Viral Haemorrhagic Fever Syndrome
Viral Haemorrhagic Fever Syndrome

Viral haemorrhagic fever syndrome is a group of serious illnesses caused by several viruses of different families, which damage the vascular system leading to excessive bleeding called haemorrhages. These syndromes are life-threatening but occur rarely in humans worldwide.

How do these viruses spread?

These viruses reside in animals (rodents, ticks, bats, mosquitoes, etc.) and arthropods which serve as vector hosts. Therefore, these diseases are usually restricted to a particular geographical location but can spread to a wider area if they accidentally attack humans who travel (e.g. Ebola virus, Marburg virus).

These viruses get transmitted through different modes. They can get transmitted when the humans come in contact with the bodily fluids of these vector hosts such as their saliva, urine, or through feces or by feeding on these animals. Also, inhalation of the virus particles in the form of droplets can lead to the exposure to these viruses.

They can spread from one person to the other when they come in contact with bodily fluids of the infected person such as during blood transfusions. Certain viruses can spread when the objects contaminated with the infectious agent are used by a healthy person (such as the use of needles or syringes etc.)

Your risk of infection is high if you have unprotected sex, work together with the sick, share the needles to use intravenous drugs, work in slaughtering houses, etc.

How to identify if you are infected with these viruses

The symptoms of haemorrhagic fevers vary with the type of the infectious agent. However, the general symptoms include the following:

Mild symptoms: High fever (up to 38oC), fatigue, dizziness, and muscle or joint pain.

Serious symptoms: Severe cases of these viral infections can cause bleeding which may not be fatal in most of the patients. Bleeding can occur either internally or under the skin or from the mouth, nose, ears or eyes. The other serious symptoms include shock, coma, nervous system disorders, delirium, respiratory failure, kidney or liver failure, sepsis.

If you experience any of the above symptoms then you must immediately consult a doctor.

Diagnosis of the type of haemorrhagic fever syndrome

Your doctor may require your medical history and travel history. So be sure to know the details before you contact your doctor.

The diagnostic tests are carried out in specially designed laboratories, following strict precautions to prevent the lab technicians from getting infected. Blood tests are performed to check for the presence of the virus and confirm the type.

What are the complications of the haemorrhagic fever syndromes?

If a timely intervention is not available, then the haemorrhagic fever syndromes can lead to the complications of brain, kidney, heart, liver or lungs and can lead to the death of the patient.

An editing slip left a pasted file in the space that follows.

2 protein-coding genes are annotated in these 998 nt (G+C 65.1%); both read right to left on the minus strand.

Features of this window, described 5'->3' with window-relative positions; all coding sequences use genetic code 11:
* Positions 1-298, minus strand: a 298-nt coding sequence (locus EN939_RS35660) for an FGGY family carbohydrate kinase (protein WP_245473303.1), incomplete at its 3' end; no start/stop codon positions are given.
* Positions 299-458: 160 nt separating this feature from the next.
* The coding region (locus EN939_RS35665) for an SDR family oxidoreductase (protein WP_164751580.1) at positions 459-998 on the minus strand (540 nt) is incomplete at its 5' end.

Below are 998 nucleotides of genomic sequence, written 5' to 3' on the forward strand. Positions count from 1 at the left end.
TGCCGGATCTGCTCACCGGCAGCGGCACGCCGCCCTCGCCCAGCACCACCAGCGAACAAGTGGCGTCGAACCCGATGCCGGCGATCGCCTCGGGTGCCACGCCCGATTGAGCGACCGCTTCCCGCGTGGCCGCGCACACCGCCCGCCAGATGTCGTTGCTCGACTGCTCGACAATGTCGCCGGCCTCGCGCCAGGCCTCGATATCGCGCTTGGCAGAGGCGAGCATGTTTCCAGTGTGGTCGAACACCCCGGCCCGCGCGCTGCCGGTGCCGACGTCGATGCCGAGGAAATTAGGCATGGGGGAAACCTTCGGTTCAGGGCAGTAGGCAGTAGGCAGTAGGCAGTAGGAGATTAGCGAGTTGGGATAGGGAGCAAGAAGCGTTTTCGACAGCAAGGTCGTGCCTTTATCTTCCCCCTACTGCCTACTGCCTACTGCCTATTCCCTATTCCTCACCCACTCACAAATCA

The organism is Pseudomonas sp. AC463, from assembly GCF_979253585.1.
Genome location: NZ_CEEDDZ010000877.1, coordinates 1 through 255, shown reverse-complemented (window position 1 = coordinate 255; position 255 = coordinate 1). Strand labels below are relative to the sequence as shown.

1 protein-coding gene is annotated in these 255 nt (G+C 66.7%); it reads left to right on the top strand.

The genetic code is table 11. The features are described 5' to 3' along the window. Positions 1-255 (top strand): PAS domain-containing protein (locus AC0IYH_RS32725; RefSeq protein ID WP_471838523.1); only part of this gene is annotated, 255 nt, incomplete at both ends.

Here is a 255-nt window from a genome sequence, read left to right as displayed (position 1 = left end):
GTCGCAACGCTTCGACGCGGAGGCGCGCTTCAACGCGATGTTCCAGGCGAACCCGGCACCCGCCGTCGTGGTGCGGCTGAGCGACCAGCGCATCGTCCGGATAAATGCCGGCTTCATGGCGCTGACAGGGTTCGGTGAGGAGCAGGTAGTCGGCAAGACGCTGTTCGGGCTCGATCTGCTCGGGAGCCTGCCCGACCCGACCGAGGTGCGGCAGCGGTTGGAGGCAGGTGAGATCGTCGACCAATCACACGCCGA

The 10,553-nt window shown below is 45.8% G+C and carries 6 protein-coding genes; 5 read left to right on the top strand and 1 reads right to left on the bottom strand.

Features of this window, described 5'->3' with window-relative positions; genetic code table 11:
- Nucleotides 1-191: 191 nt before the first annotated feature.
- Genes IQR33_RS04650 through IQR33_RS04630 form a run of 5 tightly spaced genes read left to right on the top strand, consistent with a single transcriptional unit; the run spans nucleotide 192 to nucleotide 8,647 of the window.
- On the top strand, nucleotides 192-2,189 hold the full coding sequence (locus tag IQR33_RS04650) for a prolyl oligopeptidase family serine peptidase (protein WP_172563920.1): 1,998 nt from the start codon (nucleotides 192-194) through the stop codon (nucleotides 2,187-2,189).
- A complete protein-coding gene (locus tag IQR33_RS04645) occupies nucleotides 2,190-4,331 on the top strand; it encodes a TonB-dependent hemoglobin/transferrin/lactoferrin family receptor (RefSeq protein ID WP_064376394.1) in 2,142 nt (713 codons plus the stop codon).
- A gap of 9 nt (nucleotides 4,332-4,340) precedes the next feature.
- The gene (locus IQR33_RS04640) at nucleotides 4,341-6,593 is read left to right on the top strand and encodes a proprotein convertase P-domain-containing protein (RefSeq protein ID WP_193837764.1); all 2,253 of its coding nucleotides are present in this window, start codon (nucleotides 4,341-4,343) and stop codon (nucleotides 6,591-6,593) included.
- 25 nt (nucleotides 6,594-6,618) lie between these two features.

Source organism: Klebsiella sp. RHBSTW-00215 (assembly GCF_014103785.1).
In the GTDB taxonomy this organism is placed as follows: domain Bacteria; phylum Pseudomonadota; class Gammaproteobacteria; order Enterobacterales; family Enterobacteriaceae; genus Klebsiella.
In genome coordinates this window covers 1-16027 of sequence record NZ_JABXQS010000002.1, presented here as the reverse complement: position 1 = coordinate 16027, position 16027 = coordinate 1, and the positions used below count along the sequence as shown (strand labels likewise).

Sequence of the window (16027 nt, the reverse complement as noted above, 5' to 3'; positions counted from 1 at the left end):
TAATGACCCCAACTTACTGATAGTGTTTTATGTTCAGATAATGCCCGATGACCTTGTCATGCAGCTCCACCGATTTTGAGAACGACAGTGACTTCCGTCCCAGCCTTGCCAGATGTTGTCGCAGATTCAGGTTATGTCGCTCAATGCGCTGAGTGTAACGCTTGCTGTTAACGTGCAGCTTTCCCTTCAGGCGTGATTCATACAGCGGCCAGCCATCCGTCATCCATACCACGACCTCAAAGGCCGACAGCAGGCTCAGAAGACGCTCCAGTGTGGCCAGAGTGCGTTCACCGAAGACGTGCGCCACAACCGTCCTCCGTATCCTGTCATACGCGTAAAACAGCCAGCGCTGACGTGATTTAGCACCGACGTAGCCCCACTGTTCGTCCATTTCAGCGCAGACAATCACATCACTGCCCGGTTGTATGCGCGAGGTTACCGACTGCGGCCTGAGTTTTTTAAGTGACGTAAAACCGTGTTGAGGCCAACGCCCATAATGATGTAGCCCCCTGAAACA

What is the medical intervention for the viral haemorrhagic fever syndromes?

There is no established therapy for viral haemorrhagic fevers. Only a supportive therapy is provided to most of the patients. The primary intervention for viral haemorrhagic fever syndromes is to administer fluids to prevent dehydration. Some patients may benefit from dialysis to remove the waste materials when complications such as kidney failure occur.

Antivirals such as ribavirin are effective in treating few of these infections (for example the Lassa virus). Convalescent-phase plasma can be successfully used in the treatment of Argentine hemorrhagic fever.

How to keep yourself away from getting infected?

There is no medication available so far to prevent the infection. Vaccines have not been developed for these viruses. Yellow fever is the only haemorrhagic fever syndrome which can be prevented through vaccination. Therefore, it is better to adopt certain preventive measures to reduce your risk of getting sick with the infection.

  • Maintain at least 3 feet distance from the infected persons
  • Do not touch the bodily fluids (vomit, saliva or blood) of the infected patients
  • Regularly wash your hands with antiseptics after having a contact with the infected person.
  • Avoid touching your eyes, nose or mouth with your hands as it is the source for the entry of the microbes into your body.
  • Control the rodent population in and around your premises and do not allow them to enter your house. Clean up the discharges from the animals.
  • To control the infections spread through arthropods and insects, you may make some efforts such as the use of insect repellants, window screens, bednets, wearing a proper clothing to prevent the insect bites.

 

References:

  1. http://www.cdc.gov/ncidod/dvrd/spb/mnpages/dispages/vhf.htm
  2. Weber DJ, Rutala WA, Fischer WA, Kanamori H, Sickbert-Bennett EE. Emerging infectious diseases: Focus on infection control issues for novel coronaviruses (Severe Acute Respiratory Syndrome-CoV and Middle East Respiratory Syndrome-CoV), hemorrhagic fever viruses (Lassa and Ebola), and highly pathogenic avian influenza viruses, A(H5N1) and A(H7N9). Am J Infect Control. 2016 May 2;44(5 Suppl):e91-e100.
  3. Cobo F. Viruses Causing Hemorrhagic Fever. Safety Laboratory Procedures. Open Virol J. 2016 Jan 15;10:1-9.
  4. Hui DS, Lee N, Chan PK. Update in Viral Infections 2014. Am J Respir Crit Care Med. 2015 Sep 15;192(6):676-81.

 

Comments

comments

LEAVE A REPLY

Please enter your comment!
Please enter your name here